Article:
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3 Things I Wish I'd Known About Raising a Toddler

3 Things I Wish I'd Known About Raising a Toddler

3 Things I Wish I'd Known About Raising a Toddler

I consider myself a fairly smart and informed parent.  I keep up with my daughter’s pediatric visits, keep up by subscribing to e-newsletters such as WebMD and BabyCenter, and exchange developmental notes with other parents quite frequently. In addition, I thought the fact that I moonlight as a pharmacist on my days off from being full time mommy was an advantage of sorts. But even with my medical background, I was dumbfounded by three “toddler lessons” I encountered recently.

1. Holding Poop for a Really, Really Long Time

I did not discover how strong my two-year-old's will, determination, and sphincter muscles were until we started potty training. All of a sudden, my daughter went from going “poopy” three times a day to holding her bowel movements for seven days in a row. Yes, you read correctly! Apparently, all you have to do is encourage a toddler to poop in the toilet and she can go from a regular pooping princess to irregular royalty. At this point, going number two in the potty involves lots of water and prune juice, a bribe of goldfish here and there, an insanely quiet bathroom, and lots of prayers.

2. Hand, Food and Mouth Disease

Other than the “poop showdown,” we have a healthy and happy little person. She is up-to-date on her vaccinations and never misses a doctor’s appointment. What she did not have (back in June anyway), was the most tolerant immune system. You see, up until this past summer my daughter did not attend any child care centers or programs. She is our only child and  I was her primary care taker. Well, imagine my surprise when my daughter woke up one day with a fever and a sore throat and developed red pustule-like bumps on her hands, face and limbs. We took her to the doctor and it was discovered that she had Hand, Foot and Mouth disease. Huh?!?  I had never even heard about this virus until a few days before her episode.

 

Apparently, the virus was making its rounds at her new school. Much to our dismay, all we could do is offer supportive care (ibuprofen for fever/pain, keeping her hydrated, ice pops for her sore throat, and keeping her comfortable.) No amount of antibiotics would help, as this is a virus. So if your toddler ends up with Hand, Foot and Mouth disease, you just have to “ride it out,” so to speak.

3. Toxic  Synovitis

Maybe a week after the virus scare, things seemed to be back to normal. The fever was gone and my daughter’s sores were pretty healed. But one morning, as we called her for her regular morning cereal, she refused to go to the table to eat. She actually demanded to be picked up rather than walk to her chair to savor her favorite time of the day: Meal Time!

My husband and I gave in initially and carried the princess wherever she needed to go. But, once I had enough, I beckoned her to partake in some of her favorite activities with me: go to the park, play catch, all of which she either refused or tried to part-take in while on her knees. This paralyzed me with fear and I rushed her to the ER.  The diagnosis was toxic synovitis. Apparently, toxic synovitis is a temporary condition affecting children that causes inflammation of the joints. Symptoms include: hip, thigh and leg pain, which can cause the child to limp due to the amount of pain experienced. Younger kids may refuse to walk altogether, often resorting to crawling or walking on their knees.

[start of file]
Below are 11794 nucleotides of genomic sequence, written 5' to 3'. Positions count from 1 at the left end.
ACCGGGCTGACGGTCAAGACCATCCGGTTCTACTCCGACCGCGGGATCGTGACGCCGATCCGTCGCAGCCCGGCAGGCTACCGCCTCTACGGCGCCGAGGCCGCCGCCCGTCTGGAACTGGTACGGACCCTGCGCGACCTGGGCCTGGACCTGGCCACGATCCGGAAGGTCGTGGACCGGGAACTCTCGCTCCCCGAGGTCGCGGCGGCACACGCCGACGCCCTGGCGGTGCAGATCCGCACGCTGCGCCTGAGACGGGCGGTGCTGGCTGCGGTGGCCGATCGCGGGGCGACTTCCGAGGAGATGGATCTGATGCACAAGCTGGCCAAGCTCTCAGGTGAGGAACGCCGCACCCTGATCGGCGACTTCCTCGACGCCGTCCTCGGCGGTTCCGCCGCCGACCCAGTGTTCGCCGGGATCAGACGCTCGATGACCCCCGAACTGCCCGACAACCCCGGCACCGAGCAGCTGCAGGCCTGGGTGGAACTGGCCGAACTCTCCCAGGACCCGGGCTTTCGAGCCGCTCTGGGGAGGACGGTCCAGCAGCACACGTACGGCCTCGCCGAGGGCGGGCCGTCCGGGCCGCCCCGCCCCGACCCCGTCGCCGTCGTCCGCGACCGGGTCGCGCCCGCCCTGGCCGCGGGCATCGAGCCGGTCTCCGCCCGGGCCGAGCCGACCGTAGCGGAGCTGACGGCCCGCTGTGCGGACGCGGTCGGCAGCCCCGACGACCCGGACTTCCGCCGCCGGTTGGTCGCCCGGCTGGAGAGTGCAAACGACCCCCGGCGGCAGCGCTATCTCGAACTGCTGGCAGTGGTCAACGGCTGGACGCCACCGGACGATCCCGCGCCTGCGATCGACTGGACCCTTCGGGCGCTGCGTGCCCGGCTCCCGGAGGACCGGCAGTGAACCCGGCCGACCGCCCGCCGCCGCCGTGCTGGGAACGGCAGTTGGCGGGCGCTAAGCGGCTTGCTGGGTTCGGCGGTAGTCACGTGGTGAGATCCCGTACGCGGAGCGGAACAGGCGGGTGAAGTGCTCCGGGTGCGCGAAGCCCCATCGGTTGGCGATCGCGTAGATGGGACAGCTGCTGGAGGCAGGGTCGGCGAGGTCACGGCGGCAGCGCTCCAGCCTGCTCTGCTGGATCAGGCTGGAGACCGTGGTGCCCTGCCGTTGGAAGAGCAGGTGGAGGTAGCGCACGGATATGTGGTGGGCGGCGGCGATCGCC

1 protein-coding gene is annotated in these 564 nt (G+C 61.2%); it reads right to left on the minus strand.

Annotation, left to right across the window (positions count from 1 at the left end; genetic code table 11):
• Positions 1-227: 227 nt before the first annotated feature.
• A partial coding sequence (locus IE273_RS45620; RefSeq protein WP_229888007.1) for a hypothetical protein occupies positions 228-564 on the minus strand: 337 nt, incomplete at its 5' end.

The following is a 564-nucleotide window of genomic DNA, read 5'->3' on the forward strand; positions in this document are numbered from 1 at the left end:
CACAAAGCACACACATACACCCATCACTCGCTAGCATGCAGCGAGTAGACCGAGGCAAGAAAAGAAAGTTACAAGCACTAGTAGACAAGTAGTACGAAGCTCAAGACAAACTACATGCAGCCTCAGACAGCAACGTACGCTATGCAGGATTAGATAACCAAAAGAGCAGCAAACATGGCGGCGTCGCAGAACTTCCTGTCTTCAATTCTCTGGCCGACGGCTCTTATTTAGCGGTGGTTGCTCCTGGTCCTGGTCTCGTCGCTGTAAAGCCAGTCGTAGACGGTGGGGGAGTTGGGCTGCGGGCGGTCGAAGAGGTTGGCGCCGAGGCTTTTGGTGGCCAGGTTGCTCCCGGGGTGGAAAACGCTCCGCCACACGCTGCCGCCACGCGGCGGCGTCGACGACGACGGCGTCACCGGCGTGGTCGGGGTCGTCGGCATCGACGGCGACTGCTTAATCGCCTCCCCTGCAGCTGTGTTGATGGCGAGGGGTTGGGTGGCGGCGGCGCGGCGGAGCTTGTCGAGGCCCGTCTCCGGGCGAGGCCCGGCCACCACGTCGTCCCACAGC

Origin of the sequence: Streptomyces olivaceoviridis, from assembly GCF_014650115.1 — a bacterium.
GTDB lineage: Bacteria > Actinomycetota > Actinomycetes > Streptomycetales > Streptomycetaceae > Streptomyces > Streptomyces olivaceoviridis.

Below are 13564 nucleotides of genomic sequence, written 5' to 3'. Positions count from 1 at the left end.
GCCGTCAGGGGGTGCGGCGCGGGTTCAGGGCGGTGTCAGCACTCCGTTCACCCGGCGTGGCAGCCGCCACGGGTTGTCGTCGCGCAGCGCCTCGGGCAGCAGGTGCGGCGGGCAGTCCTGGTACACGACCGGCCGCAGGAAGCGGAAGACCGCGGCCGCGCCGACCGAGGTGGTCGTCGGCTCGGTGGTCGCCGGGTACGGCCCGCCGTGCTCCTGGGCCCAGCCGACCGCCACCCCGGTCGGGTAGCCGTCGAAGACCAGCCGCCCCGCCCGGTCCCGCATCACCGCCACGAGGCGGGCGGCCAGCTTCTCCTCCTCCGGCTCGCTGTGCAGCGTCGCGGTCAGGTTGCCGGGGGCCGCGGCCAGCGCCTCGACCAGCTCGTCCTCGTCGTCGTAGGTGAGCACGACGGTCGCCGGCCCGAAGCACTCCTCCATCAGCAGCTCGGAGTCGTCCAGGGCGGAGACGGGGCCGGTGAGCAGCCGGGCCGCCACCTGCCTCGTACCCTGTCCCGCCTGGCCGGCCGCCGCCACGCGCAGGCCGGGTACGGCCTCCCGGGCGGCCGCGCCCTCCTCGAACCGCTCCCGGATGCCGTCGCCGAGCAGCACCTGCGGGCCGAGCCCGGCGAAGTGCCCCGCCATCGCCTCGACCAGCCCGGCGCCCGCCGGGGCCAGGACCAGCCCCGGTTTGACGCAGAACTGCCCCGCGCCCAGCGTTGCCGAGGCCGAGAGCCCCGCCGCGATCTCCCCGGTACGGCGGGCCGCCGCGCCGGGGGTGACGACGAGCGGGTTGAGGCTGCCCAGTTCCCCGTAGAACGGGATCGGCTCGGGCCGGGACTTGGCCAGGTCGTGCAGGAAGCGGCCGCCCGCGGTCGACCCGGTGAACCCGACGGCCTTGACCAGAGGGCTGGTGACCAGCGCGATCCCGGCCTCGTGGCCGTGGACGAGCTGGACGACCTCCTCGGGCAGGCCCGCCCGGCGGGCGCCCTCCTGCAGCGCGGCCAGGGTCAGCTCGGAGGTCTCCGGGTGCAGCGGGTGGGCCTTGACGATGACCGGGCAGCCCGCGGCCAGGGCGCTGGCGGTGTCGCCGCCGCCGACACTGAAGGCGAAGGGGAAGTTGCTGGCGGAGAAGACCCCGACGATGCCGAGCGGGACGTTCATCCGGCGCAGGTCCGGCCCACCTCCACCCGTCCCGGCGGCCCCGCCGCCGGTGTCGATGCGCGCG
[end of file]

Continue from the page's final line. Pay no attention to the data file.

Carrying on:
After a week of me carrying an extra thirty pound weight around and having her take some time off from school to rest her limbs she was back to herself. Our princess was rested, walking and “ready to go!"

Actually, we are still working on “ready to go” part.  She now goes poopy every two days.  Sweet victory!

Image Source: Karelnoppe via Fotolia

The views expressed in this article are those of the author and do not necessarily represent the views of, and should not be attributed to, POPSUGAR.

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AliciaCampbell72564 AliciaCampbell72564 3 years
FYI - My son got Hand Foot & Mouth disease after going to a playgroup. Now we use hand sanitizer often. If you're kid ever gets this disease, make sure you don't catch it too, because it's even worse for adults. My husband got it and he could barely walk and he couldn't use his hands to hold anything due to the painful sores on his hands & feet.
CoMMember13626453714757 CoMMember13626453714757 3 years
this site has such good info on kids
CrystalWrightson CrystalWrightson 3 years
I wanted to ask, in case anyone knows...any connection between toxic synovitis and synovitis? Is toxic and indicator for later problems? Is it hereditary? I ask b/c I have synovitis in both of my wrists. I went for surgery just over 2 years ago on my right and it was so bad that and tendon was accidently severed removing it. I may have to have surgery on my left as well. Just wondering if this can be a problem for my son in later life? I haven't found any info on this.
CrystalWrightson CrystalWrightson 3 years
I wish that I had read this before my son got toxic synovitis! It was SO scary to have my 2.5yo literally frozen in place, unable to walk! We too had a trip to emerg. His was extremely transient in that he would go 1/2 an hour not being able to walk, and suddenly take off running, with a minor limp and be active for an hour or so, only to become paralized in place again! Weirdest thing! And, the poo thing....had that with 2 children, but my daughter was the worst! Up to a week of with holding! So far, no hand foot and mouth, knock on wood. There is still time with 3 kids 5 and under!
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